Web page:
As a leaked document on Wednesday suggested the German government is determined to take a hard stance against the new Syriza government, Greece's newly appointed financial minister Yanis Varoufakis declared "business as usual" is no longer an option when it comes to his nation's relationship with European creditors.
Representing the new anti-austerity Syriza government, Varoufakis said he is optimistic that ongoing talks with foreign ministers and Troika representatives—which includes the IMF, the European Central Bank (ECB), and European Commission—will allow Greece to strike a deal after a series of high-level meetings this week.
On Wednesday, Varoufakis met with the head of the European Commission, Jean-Claude Juncker, and Mario Draghi, head of the ECB , as well as his German counterpart Wolfgang Schaueble, to discuss a proposal to link Greece's debt repayments with the country's economic growth.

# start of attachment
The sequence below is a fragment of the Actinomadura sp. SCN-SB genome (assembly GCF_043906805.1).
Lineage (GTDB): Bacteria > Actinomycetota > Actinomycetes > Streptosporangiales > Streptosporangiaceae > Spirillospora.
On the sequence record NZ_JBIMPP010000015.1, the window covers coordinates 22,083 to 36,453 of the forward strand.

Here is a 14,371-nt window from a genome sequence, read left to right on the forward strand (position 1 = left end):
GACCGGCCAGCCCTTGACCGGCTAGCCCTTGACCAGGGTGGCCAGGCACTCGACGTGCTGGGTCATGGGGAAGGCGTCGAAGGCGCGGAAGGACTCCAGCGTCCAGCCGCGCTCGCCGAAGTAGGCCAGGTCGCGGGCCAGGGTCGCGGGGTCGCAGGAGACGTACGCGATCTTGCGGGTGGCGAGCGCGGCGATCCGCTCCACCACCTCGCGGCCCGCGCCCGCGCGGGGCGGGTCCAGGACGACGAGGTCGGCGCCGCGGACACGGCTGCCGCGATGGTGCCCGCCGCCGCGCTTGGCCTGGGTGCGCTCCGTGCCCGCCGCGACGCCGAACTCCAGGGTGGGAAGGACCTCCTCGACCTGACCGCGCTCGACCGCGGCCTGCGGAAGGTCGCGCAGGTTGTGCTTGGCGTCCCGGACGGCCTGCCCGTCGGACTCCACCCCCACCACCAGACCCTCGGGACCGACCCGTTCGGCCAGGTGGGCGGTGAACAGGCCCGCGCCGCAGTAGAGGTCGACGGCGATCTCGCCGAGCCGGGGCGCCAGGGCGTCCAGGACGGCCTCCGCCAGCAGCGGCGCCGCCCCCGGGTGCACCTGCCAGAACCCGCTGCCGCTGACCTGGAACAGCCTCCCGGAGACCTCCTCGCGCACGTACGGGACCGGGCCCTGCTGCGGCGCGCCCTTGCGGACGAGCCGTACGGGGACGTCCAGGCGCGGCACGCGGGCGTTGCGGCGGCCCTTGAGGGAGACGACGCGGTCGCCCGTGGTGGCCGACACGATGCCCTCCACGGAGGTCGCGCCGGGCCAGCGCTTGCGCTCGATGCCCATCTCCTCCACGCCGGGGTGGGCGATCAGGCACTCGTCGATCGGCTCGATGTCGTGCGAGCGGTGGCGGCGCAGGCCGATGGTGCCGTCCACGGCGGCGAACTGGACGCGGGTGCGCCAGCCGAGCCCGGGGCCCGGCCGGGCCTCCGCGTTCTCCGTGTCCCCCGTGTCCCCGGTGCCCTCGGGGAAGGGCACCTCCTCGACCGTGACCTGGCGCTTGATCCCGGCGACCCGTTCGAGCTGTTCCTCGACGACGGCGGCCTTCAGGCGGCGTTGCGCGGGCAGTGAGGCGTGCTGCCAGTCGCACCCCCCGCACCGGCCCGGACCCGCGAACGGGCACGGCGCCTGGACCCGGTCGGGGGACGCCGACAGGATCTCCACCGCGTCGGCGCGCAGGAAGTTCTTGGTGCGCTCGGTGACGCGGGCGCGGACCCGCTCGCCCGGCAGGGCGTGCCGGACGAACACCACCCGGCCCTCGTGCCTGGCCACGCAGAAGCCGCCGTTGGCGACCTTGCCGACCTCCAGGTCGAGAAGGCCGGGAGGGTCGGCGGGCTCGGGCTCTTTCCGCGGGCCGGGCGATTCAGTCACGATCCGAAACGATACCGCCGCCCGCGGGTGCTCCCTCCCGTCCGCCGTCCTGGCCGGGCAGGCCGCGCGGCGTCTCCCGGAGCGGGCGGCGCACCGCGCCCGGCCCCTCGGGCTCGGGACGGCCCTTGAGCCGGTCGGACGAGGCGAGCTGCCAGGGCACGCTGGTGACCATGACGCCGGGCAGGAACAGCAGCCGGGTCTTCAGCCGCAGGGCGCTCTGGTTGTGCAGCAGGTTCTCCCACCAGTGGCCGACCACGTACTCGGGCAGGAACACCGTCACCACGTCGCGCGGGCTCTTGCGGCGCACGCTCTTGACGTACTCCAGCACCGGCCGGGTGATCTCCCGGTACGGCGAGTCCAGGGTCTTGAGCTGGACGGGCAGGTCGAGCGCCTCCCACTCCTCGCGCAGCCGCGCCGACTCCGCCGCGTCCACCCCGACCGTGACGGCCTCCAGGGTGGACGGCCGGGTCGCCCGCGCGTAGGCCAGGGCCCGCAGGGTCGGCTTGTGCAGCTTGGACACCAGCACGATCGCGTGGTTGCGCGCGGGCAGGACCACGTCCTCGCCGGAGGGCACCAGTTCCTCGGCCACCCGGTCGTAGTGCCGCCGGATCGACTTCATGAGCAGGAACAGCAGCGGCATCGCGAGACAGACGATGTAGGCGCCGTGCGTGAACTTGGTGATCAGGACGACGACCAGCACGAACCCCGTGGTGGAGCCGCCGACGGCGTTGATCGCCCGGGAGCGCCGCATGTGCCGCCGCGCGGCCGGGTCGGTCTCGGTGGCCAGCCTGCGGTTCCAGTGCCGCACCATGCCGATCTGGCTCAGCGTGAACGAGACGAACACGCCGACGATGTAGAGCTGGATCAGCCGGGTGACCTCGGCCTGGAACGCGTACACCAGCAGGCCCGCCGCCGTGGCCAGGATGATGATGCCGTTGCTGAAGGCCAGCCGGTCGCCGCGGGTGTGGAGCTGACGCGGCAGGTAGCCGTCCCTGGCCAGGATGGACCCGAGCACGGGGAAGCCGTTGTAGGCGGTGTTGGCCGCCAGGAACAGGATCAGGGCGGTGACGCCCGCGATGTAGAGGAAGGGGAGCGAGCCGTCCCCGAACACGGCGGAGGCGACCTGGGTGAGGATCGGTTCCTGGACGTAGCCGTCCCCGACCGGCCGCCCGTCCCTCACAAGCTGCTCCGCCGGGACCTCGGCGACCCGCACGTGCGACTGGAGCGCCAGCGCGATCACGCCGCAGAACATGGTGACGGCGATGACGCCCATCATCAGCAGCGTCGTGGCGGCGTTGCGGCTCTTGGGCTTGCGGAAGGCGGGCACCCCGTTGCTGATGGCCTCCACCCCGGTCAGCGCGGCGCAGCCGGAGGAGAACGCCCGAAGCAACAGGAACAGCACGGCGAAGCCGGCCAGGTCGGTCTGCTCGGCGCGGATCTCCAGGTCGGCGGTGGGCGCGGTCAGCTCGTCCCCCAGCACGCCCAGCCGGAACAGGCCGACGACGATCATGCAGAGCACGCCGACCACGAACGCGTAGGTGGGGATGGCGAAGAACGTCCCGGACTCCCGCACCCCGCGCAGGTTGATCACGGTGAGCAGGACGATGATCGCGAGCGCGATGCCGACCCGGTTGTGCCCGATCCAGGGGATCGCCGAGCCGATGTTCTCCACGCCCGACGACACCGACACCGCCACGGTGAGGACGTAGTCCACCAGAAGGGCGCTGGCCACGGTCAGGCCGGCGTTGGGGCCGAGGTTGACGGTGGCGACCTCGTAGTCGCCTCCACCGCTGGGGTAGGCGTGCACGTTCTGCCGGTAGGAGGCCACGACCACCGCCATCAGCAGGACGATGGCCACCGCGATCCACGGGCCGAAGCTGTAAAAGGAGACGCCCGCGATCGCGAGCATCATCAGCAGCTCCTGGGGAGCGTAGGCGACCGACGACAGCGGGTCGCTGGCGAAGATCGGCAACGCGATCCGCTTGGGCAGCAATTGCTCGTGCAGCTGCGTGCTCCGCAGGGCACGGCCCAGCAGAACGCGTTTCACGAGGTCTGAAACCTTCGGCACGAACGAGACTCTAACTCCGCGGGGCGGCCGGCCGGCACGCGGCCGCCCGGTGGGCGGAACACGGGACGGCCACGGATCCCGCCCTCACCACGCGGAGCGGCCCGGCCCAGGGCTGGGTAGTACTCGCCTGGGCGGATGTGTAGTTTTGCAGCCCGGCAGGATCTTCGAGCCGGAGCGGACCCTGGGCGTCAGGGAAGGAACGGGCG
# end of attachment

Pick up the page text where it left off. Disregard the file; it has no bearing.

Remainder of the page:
Ahead of that meeting on Thursday, however, a leaked document revealed that Germany will press the new Greek government to rescind their campaign promises and continue with the Troika's austerity agenda.
The German government document, according to Reuters,
was prepared by Berlin for a meeting of senior euro zone finance officials on Thursday. The officials are to discuss the currency bloc's response to Greek demands for an official debt write-off or restructuring, an end to budget cuts and a reversal of some recent unpopular measures.
The German document stressed that Athens must not roll back any of the cutbacks and reforms made so far in Greece's efforts to improve bloated public finances and regain market trust.